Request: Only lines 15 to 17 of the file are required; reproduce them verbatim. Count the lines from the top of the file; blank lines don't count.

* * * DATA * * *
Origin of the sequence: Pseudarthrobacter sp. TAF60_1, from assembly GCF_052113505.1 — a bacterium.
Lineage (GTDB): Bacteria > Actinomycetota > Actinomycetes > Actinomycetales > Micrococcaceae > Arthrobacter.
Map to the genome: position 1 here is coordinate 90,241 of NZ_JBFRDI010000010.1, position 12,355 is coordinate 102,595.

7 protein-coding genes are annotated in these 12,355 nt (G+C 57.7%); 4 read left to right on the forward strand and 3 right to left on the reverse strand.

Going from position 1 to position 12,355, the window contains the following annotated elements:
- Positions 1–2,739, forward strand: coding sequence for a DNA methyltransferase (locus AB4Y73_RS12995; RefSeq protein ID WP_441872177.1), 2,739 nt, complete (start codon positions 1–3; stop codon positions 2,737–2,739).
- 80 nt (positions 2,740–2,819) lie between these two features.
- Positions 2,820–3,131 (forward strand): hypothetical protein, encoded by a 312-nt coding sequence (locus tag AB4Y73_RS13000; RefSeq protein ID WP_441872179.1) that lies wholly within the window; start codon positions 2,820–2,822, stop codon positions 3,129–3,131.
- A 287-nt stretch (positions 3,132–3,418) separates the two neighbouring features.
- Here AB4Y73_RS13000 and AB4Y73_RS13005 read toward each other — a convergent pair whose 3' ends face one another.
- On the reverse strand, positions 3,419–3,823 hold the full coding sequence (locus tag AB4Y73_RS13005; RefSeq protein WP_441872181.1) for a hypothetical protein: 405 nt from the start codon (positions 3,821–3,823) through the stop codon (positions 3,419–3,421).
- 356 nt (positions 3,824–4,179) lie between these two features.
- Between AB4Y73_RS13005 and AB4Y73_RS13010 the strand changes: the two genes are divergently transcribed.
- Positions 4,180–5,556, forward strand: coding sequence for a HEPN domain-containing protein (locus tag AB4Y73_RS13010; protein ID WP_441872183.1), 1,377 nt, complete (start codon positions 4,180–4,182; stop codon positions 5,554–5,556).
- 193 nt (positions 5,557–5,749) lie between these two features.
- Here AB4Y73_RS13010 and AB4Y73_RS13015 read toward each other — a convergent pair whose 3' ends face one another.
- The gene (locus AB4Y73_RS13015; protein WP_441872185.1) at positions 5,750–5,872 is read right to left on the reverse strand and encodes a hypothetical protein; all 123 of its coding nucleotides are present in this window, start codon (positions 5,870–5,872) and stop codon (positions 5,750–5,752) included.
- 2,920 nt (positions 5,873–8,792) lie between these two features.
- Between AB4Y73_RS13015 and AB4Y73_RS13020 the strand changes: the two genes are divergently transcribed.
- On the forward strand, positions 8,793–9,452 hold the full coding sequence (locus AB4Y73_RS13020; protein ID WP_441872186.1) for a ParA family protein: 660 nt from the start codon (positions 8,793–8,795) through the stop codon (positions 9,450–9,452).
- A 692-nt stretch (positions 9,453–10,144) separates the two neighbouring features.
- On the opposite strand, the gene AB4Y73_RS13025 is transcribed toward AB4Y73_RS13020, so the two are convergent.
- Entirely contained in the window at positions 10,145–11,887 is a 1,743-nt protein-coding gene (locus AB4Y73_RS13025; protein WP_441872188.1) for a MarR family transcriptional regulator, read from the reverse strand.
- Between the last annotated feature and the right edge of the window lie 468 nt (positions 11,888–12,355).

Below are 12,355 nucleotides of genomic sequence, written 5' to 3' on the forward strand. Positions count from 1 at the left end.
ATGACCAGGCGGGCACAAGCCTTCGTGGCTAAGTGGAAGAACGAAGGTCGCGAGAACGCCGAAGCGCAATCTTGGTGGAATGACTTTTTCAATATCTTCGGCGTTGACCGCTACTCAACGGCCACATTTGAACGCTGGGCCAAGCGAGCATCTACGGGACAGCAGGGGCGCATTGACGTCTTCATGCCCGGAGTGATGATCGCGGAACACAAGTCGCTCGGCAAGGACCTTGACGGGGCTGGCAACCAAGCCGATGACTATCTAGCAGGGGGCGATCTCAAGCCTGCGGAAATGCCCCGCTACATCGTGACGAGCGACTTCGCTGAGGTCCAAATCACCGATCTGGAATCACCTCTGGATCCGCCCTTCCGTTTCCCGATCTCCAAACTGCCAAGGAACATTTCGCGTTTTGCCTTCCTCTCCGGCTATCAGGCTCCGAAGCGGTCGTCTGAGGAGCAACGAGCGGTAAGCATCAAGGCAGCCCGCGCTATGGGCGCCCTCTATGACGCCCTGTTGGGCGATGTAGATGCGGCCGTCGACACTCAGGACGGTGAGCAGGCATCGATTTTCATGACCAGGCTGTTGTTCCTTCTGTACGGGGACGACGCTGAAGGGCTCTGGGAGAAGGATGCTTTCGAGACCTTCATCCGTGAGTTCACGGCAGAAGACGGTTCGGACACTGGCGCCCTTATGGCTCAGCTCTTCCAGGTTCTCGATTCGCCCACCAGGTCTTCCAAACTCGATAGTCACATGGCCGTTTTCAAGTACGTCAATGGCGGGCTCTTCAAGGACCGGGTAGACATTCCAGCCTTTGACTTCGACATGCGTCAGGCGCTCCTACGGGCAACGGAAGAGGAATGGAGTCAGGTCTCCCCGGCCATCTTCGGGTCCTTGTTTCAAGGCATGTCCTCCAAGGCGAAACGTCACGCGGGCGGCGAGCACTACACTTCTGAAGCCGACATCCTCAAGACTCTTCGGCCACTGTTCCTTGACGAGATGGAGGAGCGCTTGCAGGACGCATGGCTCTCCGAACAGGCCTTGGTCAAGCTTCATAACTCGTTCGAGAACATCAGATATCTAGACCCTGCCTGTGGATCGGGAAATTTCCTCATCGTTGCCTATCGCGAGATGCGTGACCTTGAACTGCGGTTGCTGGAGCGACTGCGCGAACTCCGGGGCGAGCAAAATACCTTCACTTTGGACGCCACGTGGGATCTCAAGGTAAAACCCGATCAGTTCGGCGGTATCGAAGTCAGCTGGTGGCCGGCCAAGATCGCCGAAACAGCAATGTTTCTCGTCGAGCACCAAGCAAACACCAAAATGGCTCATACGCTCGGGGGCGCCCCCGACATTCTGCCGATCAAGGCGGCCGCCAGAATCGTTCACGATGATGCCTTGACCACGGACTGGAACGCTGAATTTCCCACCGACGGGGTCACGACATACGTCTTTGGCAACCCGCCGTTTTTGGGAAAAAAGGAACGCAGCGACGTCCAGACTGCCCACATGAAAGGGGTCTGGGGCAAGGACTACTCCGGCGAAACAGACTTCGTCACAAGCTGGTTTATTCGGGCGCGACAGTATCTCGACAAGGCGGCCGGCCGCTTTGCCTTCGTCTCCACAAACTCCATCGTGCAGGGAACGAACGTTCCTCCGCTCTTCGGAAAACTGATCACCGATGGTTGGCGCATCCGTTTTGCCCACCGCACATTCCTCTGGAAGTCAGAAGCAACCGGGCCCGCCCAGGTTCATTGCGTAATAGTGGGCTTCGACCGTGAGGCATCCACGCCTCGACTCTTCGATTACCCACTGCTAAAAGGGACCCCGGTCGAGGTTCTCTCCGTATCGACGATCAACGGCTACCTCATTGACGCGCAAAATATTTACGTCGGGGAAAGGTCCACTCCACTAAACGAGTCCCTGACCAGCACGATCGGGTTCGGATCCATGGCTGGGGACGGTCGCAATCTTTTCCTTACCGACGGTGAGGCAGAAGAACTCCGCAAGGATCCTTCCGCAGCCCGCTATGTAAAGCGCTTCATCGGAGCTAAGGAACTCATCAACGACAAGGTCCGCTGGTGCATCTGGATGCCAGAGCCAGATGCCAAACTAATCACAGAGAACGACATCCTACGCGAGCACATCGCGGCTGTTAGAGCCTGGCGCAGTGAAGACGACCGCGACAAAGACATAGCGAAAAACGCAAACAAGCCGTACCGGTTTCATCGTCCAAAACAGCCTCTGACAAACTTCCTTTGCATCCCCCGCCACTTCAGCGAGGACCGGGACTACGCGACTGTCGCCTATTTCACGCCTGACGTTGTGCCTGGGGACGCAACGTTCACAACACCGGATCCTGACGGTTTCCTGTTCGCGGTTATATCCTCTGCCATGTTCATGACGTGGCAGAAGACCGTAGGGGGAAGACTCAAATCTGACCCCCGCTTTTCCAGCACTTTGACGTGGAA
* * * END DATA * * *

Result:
- 193 nt (positions 5,557–5,749) lie between these two features.
- Here AB4Y73_RS13010 and AB4Y73_RS13015 read toward each other — a convergent pair whose 3' ends face one another.
- The gene (locus AB4Y73_RS13015; protein WP_441872185.1) at positions 5,750–5,872 is read right to left on the reverse strand and encodes a hypothetical protein; all 123 of its coding nucleotides are present in this window, start codon (positions 5,870–5,872) and stop codon (positions 5,750–5,752) included.